The examination found that expressing performance in terms of overall day surgery rate for all procedures in a hospital masks significant differences in performance of day surgery for individual procedures.
Separate targets should be set for each surgical procedure, with targets for performance being based on the current performance achieved by top performing hospitals.
Clinicians must determine whether inpatient or day surgery is appropriate for an individual case. During the examination some clinicians expressed the view that some of the targeted 24 procedures are the most suitable procedures to target for day surgery. Considerable work has been carried out by the National Clinical Programme for Surgery with the HSE and Royal College of Surgeons in Ireland working in partnership to define a more extensive set of surgical procedures more in keeping with up to date practice (which is developing very quickly in this area). The implementation of the recommendations of this report will be carried out taking this work into account.
The HSE’s accounting officer has pointed out that the current method of funding of hospitals does not provide an economic incentive to perform procedures in their most appropriate setting, because the payment rate for the same procedure is higher in a day setting than in an outpatient setting. He noted that the situation will be addressed when the new “Money Follow’s the Patient” MFTP funding model and mechanisms are put in place, to pay the same price for the same procedure regardless of the delivery setting.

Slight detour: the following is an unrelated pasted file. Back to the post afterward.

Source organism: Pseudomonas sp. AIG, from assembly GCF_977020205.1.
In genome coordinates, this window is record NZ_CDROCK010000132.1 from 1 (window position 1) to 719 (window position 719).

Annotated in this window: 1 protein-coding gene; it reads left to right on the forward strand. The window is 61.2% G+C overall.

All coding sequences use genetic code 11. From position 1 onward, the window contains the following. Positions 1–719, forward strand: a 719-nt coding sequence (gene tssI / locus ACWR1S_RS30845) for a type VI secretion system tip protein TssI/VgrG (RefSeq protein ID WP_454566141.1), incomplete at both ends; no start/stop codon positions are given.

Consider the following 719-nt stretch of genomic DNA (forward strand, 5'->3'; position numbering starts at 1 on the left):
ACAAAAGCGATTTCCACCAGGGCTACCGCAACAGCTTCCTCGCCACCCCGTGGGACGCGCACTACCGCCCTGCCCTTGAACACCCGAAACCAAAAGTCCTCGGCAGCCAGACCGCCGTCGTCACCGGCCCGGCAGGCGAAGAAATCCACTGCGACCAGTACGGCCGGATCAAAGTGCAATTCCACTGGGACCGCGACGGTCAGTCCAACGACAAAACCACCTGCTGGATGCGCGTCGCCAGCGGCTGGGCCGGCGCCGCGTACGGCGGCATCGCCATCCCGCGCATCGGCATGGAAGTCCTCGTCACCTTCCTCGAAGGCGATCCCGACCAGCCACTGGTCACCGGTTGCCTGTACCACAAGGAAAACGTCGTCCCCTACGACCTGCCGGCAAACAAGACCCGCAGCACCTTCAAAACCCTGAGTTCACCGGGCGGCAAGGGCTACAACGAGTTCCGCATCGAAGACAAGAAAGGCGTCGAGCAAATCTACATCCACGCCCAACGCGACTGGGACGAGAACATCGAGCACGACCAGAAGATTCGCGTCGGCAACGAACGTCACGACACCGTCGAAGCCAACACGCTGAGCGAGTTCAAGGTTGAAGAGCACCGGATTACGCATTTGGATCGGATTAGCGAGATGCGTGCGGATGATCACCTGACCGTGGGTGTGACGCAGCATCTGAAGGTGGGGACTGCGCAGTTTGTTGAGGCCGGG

Encouraging hospitals to use the resources at their disposal more efficiently and increasing transparency in the provision of hospital services are two of the central objectives of MFTP. MFTP is crucial to the movement of day case activity to the Out-Patient Department (OPD), or if possible, into the primary care setting, as part of the overall movement of activity out of hospitals to the Community and Primary Care. Such transfer of activity is essential to achieving maximum efficiency in the overall system, and has the potential to achieve a reduction of 25% or slightly more on current day cases.
The report advocates hospitals putting in place locally agreed protocols and checklists setting out clearly the criteria for use by clinicians when assessing patient suitability for day surgery. It also suggests Hospitals should measure performance against targets and identify areas where improvements are needed.
Money Follows the Patient – Background
Money Follows the Patient (MFTP) is a new model for funding public hospital care. It involves moving away from inefficient block grant budgets to a new system where hospitals are paid for the actual level of activity undertaken. As such, hospitals will be funded based on the quantity and quality of the services they deliver to patients. They will be liberated, subject to overall budgetary ceilings, to pursue the most cost-effective means of achieving this standard of performance. Budgetary discipline will be delivered through the use of fixed budgets for MFTP activity. The MFTP approach is initially being applied to inpatient and daycase activity in public hospitals.
While the new funding model will encourage hospitals to use resources at their disposal more efficiently, it does not seek to reduce budgets. Instead it provides a more transparent funding mechanism and it more fairly rewards hospitals for the activity that they undertake.
Money Follows the Patient represents a major change in the way hospitals are funded. Full roll-out of MFTP is therefore a multi-year project and a phased approach to implementation is being taken in order to ensure operational stability in hospitals.